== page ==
- ↵Murayama Y, Vinuela F, Suzuki Y, Akiba Y, Ulihoa A, Duckwiler GR, Gobin YP, Vinters HV, Iwaki M, Abe T. Development of the biologically active Guglielmi detachable coil for the treatment of cerebral aneurysms, part II: an experimental study in a swine aneurysm model. AJNR Am J Neuroradiol. 1999; 20: 1992–1999.
- ↵Shimizu S, Kurata A, Takano M, Takagi H, Yamazaki H, Miyasaka Y, Fujii K. Tissue response of a small saccular aneurysm after incomplete occlusion with a Guglielmi detachable coil. AJNR Am J Neuroradiol. 1999; 20: 546–548.
- ↵Tenjin H, Fushiki S, Nakahara Y, Masaki H, Matsuo T, Johnson CM, Ueda S. Effect of Guglielmi detachable coils on experimental carotid artery aneurysms in primates. Stroke. 1995; 26: 2075–2080.
- ↵Dawson RCIII, Shengelaia GG, Krisht AF, Bonner GD. Histologic effects of collagen-filled interlocking detachable coils in the ablation of experimental aneurysms in swine. AJNR Am J Neuroradiol. 1996; 17: 853–858.
- ↵Murayama Y, Suzuki Y, Vinuela F, Kaibara M, Kurotobi K, Iwaki M, Abe T. Development of a biologically active Guglielmi detachable coil for the treatment of cerebral aneurysms, part I: in vitro study. AJNR Am J Neuroradiol. 1999; 20: 1986–1991.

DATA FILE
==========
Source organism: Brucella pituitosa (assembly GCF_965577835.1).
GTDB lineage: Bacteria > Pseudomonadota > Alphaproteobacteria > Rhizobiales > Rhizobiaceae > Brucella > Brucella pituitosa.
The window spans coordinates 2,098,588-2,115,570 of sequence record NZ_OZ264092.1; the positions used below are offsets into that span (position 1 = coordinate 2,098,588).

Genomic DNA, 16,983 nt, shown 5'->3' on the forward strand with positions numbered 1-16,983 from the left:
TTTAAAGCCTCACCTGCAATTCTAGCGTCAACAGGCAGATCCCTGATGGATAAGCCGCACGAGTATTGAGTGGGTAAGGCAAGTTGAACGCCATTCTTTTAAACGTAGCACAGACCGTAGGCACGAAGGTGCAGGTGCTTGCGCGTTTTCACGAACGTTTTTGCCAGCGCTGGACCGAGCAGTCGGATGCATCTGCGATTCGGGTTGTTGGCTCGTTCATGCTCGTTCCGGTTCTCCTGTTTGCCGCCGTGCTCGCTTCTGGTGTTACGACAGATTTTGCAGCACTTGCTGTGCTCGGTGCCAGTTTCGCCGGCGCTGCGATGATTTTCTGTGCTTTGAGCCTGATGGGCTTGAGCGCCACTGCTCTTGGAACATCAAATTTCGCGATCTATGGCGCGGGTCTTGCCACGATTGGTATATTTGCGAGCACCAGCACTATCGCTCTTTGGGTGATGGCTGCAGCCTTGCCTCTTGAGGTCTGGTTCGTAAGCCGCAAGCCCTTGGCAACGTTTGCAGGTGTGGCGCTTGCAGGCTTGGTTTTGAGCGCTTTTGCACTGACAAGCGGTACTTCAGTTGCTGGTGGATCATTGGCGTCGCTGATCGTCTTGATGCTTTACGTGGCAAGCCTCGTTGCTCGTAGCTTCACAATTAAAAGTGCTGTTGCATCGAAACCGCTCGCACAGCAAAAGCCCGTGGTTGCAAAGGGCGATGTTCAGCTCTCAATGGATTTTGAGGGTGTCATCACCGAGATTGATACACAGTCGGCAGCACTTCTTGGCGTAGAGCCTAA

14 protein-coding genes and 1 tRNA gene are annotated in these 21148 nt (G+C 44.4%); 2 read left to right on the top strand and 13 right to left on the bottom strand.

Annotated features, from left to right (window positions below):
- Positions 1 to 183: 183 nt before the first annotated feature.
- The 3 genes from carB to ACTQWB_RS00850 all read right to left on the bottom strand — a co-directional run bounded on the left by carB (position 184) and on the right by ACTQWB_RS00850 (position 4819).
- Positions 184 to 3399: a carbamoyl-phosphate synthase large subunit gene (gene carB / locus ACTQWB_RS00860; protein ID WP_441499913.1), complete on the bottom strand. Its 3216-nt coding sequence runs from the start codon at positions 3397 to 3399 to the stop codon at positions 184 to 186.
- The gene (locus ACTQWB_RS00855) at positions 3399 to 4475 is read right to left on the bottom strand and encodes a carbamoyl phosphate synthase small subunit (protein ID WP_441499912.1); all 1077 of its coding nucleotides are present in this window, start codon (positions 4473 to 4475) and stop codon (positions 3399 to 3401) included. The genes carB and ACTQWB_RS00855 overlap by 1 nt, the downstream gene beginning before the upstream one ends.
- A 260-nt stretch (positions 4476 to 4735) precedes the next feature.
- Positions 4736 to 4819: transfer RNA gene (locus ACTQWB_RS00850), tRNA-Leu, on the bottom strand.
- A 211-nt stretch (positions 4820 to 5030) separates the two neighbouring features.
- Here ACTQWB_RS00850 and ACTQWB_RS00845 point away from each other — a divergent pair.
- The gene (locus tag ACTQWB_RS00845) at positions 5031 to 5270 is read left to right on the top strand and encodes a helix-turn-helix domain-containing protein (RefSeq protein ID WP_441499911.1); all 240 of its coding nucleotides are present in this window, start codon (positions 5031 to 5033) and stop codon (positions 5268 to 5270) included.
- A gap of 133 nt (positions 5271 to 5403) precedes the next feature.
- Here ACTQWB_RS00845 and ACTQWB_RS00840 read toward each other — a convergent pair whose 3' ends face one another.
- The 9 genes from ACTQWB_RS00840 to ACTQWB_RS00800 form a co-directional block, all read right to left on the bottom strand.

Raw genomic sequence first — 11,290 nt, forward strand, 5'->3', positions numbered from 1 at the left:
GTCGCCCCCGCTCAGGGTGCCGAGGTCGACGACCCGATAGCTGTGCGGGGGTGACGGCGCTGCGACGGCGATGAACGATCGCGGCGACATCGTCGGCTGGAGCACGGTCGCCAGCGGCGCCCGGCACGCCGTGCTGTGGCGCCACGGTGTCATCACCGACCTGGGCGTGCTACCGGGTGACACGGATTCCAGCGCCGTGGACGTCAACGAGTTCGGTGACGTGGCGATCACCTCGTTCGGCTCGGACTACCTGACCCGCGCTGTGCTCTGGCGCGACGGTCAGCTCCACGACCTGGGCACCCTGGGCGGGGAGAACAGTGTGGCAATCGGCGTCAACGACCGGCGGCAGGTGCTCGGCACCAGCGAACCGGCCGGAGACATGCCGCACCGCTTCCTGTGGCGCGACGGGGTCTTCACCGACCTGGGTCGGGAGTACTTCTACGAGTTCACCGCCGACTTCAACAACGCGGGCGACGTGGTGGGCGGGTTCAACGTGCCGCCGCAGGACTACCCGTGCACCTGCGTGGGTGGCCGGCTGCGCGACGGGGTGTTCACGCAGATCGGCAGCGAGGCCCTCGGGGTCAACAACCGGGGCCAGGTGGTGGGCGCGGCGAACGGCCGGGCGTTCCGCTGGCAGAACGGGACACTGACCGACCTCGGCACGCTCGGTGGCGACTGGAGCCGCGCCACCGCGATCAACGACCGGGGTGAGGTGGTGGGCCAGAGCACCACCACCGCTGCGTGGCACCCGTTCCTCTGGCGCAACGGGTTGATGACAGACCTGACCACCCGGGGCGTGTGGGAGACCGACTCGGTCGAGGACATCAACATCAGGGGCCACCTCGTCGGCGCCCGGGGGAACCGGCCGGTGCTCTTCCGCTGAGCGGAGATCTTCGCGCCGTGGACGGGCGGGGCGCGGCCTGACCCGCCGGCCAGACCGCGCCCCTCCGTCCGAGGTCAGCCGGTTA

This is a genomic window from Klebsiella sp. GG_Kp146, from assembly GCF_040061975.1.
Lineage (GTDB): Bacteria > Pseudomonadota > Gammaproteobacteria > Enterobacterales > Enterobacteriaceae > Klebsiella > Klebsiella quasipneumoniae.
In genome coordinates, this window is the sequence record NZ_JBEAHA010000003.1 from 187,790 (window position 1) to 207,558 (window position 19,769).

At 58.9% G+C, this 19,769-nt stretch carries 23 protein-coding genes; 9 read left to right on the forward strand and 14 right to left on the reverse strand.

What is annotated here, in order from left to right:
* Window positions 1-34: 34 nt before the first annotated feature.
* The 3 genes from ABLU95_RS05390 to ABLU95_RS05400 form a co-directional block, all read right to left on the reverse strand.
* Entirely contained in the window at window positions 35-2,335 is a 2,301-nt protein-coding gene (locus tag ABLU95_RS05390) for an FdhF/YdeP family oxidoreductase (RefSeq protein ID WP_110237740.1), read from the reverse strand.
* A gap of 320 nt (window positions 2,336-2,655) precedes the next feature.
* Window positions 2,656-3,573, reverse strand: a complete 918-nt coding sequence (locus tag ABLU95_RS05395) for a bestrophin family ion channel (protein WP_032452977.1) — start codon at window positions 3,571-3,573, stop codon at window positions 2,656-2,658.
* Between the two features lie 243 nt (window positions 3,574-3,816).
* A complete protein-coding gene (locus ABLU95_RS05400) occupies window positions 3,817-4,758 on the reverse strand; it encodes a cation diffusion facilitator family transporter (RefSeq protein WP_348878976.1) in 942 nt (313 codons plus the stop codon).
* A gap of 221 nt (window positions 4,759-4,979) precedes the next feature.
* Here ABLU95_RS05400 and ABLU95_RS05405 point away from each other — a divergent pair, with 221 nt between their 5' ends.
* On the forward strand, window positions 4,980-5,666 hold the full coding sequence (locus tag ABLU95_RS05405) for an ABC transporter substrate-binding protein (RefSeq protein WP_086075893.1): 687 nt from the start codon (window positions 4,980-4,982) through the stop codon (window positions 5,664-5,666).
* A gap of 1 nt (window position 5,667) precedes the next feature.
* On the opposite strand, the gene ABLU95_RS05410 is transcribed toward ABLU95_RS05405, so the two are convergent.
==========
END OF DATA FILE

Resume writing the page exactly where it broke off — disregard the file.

- ↵Szikora I, Wakhloo AK, Guterman LR, Chavis TD, Dawson RCIII, Hergenrother RW, Twyford RH, Hopkins LN. Initial experience with collagen-filled Guglielmi detachable coils for endovascular treatment of experimental aneurysms. AJNR Am J Neuroradiol. 1997; 18: 667–672.
- ↵Raymond J, Desfaits AC, Roy D. Fibrinogen and vascular smooth muscle cell grafts promote healing of experimental aneurysms treated by embolization. Stroke. 1999; 30: 1657–1664.
- ↵Langer R. New methods of drug delivery. Science. 1990; 249: 1527–1533.
- ↵Langer R, Vacanti JP. Tissue engineering. Science. 1993; 260: 920–926.
- ↵Middleton JC, Tripton AJ. Synthetic biodegradable polymers as medical devices. Med Plast Biomater. 1998; 2: 30–39.
- ↵Iruela-Arispe ML, Diglio CA, Sage EH. Modulation of extracellular matrix proteins by endothelial cells undergoing angiogenesis in vitro. Arterioscler Thromb. 1991; 11: 805–815.
- ↵Ahuja AA, Hergenrother RW, Strother CM, Rappe AA, Cooper SL, Graves VB. Platinum coil coatings to increase thrombogenicity: a preliminary study in rabbits. AJNR Am J Neuroradiol. 1993; 14: 794–798.